The Denver Nuggets were torn apart by Donovan Mitchell and the Utah Jazz in Game 2, surrendering 125 points and allowing the Jazz to have an offensive rating of 139.3 while posting a true shooting percentage of 65.6. However, with a few defensive adjustments, the Nuggets should fare much better for the rest of the series.
1. Cutting down the doubles
The Nuggets kept putting two on the ball (doubling) almost whenever Mitchell had the ball in his hands. Yet, the star guard picked apart the team’s defensive gameplan, displaying a level of court vision that many may have been surprised by. Even the team he was playing against.
However, in Game 3, Denver needs to adjust that gameplan, cutting down on the amount of doubles they send at Mitchell and throwing different looks at the young pro. This is even more important with the return of underrated veteran Mike Conley.
2. Closing the airspace
Although fan favorite Michael Porter Jr. has never been known as a defensive stalwart and is in his rookie season, he’s a starter and going to be counted on for his play on both ends. Too often, when Mitchell switched onto MPJ, he was given too much breathing room on the perimeter and it often ended badly for the defense as Mitchell would blow straight by him.
Porter, who is clearly aware of the benefits of his length on the offensive end, needs to apply that same understanding to the defensive end. With his length at 6’10,” MPJ should understand that he has a significant size difference when he’s switched onto Mitchell (who’s 6’1”) and use that to his advantage. Besides, by now, Porter should realize that giving a player with Mitchell’s burst space to drive by him is far less than ideal.
3. Tightening up their positioning
If the Nuggets should choose to double Mitchell or corral him with multiple defenders when he’s on the move, there needs to better positioning by the team as they react to his movement. Below, there are three instances of Mitchell beating the team’s defense, and in each of them there was at least one player who could have improved his positioning in order to make the ball-movement for the team to defend.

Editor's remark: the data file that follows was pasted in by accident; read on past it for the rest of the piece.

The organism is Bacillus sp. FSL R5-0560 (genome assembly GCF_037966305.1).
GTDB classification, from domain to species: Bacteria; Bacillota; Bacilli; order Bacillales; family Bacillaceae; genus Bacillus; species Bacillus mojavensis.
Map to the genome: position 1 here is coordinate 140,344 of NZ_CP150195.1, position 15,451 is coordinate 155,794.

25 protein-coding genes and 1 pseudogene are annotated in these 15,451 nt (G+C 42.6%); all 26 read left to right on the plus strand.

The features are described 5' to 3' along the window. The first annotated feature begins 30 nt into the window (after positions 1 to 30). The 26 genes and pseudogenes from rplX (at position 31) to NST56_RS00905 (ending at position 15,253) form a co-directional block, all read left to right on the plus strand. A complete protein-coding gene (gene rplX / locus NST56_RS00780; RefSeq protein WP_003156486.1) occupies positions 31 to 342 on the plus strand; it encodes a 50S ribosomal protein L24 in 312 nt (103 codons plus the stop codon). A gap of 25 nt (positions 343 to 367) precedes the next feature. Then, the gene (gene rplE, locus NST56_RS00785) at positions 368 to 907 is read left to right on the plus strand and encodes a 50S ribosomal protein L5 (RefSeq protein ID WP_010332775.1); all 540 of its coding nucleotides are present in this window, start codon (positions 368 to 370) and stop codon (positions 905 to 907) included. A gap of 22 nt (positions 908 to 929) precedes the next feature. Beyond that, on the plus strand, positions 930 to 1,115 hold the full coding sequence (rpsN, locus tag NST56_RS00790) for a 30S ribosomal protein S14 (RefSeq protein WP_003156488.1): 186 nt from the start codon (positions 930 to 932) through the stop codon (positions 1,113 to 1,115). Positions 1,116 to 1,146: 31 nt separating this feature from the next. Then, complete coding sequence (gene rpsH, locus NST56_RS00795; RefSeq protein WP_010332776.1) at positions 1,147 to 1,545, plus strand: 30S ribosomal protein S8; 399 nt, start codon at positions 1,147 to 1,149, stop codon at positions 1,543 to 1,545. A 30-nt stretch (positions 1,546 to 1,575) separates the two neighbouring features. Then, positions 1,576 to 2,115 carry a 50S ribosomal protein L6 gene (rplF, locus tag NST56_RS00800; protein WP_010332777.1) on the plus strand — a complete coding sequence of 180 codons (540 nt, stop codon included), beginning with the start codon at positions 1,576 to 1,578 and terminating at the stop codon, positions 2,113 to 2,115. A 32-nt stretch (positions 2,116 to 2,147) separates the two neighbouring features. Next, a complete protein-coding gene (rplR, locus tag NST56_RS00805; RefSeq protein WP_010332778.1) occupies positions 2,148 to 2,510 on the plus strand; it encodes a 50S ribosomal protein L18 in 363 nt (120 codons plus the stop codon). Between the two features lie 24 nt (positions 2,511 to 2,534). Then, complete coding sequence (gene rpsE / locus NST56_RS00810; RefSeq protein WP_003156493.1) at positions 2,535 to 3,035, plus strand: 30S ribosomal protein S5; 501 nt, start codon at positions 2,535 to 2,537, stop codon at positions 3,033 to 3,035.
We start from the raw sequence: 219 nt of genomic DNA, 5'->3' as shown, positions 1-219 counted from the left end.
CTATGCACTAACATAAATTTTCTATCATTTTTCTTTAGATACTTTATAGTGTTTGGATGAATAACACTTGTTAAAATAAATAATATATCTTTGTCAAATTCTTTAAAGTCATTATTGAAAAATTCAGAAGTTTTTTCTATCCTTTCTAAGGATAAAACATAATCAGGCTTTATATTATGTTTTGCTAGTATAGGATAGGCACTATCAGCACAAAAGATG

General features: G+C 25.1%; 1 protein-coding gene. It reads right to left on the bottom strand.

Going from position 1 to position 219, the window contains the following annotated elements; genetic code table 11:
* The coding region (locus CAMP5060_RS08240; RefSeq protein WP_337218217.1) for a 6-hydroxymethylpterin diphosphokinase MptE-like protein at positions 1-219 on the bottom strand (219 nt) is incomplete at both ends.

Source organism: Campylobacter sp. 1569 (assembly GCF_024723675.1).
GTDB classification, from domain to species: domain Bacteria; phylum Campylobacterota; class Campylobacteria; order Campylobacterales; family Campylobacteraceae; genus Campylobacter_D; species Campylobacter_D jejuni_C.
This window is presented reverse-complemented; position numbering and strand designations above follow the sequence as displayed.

Donovan Mitchell has a 35% Assist Percentage in the Playoffs so far (15% last PO). Also has a 1.88 AST/TO ratio.— Gilbertology (@Gilbertology_) August 20, 2020
His growth as a playmaker is real. The degree of difficulty on some of his assists has been really high. #TakeNote pic.twitter.com/RvCzJxGs60
With a starting lineup that’s still relatively new for Denver, it makes sense that the defensive chemistry isn’t quite there. Porter is having his first taste of the playoffs and is a rookie, so it makes sense that his learning curve is a bit steeper than his other teammates’. Nikola Jokic may be lighter around the waist and on his feet but his primary matchup, Rudy Gobert, is still much more athletic than he is.
However, team defense is all about effort and execution. MPJ will need to either be a quick study or just not on the floor when Nuggets head coach Michael Malone opts to double Mitchell and the same applies to Jokic, as his backup — Mason Plumlee — is much more lithe than he.
Denver already has their hands full with Mitchell but as Conley returns, it’ll be that much harder for the Nuggets to slow down Utah’s offense. Although they’ve been the worst defensive team in the NBA bubble, you can chalk up many of their issues with lack of chemistry due to inexperience (namely, Porter) and the absences of Will Barton and Gary Harris forcing them to play lineups that they haven’t often employed.
Nonetheless, Malone’s coaching will be seen in his team’s ability to execute better on the defensive end. It’s unreasonable to expect Denver to suddenly be one of the best defensive teams remaining in the bubble but they can definitely be better. Frankly, they’ll need to be if they don’t want to have an early trip home.